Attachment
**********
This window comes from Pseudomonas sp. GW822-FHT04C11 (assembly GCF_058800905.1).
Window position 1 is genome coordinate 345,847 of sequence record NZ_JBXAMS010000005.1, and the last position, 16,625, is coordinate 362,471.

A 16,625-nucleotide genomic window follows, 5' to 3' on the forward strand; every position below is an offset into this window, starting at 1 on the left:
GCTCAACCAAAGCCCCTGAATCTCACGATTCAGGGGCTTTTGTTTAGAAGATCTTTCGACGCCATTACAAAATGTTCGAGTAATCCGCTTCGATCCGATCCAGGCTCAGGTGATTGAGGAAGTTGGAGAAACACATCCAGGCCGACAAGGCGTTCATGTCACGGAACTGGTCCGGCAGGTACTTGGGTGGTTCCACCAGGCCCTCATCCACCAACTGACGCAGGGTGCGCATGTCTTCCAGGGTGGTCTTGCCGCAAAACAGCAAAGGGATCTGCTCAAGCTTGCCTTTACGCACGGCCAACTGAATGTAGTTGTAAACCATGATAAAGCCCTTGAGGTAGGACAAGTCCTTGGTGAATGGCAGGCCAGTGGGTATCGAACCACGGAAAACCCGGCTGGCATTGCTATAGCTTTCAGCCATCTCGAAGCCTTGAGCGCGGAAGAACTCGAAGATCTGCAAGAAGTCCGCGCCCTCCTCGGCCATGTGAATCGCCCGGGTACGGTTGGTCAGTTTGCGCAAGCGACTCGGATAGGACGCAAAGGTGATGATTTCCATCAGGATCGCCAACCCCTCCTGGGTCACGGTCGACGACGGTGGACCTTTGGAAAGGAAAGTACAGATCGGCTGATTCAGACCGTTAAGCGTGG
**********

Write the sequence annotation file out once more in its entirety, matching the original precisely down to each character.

This window comes from Pseudomonas sp. GW822-FHT04C11 (assembly GCF_058800905.1).
Window position 1 is genome coordinate 345,847 of sequence record NZ_JBXAMS010000005.1, and the last position, 16,625, is coordinate 362,471.

A 16,625-nucleotide genomic window follows, 5' to 3' on the forward strand; every position below is an offset into this window, starting at 1 on the left:
GCTCAACCAAAGCCCCTGAATCTCACGATTCAGGGGCTTTTGTTTAGAAGATCTTTCGACGCCATTACAAAATGTTCGAGTAATCCGCTTCGATCCGATCCAGGCTCAGGTGATTGAGGAAGTTGGAGAAACACATCCAGGCCGACAAGGCGTTCATGTCACGGAACTGGTCCGGCAGGTACTTGGGTGGTTCCACCAGGCCCTCATCCACCAACTGACGCAGGGTGCGCATGTCTTCCAGGGTGGTCTTGCCGCAAAACAGCAAAGGGATCTGCTCAAGCTTGCCTTTACGCACGGCCAACTGAATGTAGTTGTAAACCATGATAAAGCCCTTGAGGTAGGACAAGTCCTTGGTGAATGGCAGGCCAGTGGGTATCGAACCACGGAAAACCCGGCTGGCATTGCTATAGCTTTCAGCCATCTCGAAGCCTTGAGCGCGGAAGAACTCGAAGATCTGCAAGAAGTCCGCGCCCTCCTCGGCCATGTGAATCGCCCGGGTACGGTTGGTCAGTTTGCGCAAGCGACTCGGATAGGACGCAAAGGTGATGATTTCCATCAGGATCGCCAACCCCTCCTGGGTCACGGTCGACGACGGTGGACCTTTGGAAAGGAAAGTACAGATCGGCTGATTCAGACCGTTAAGCGTGG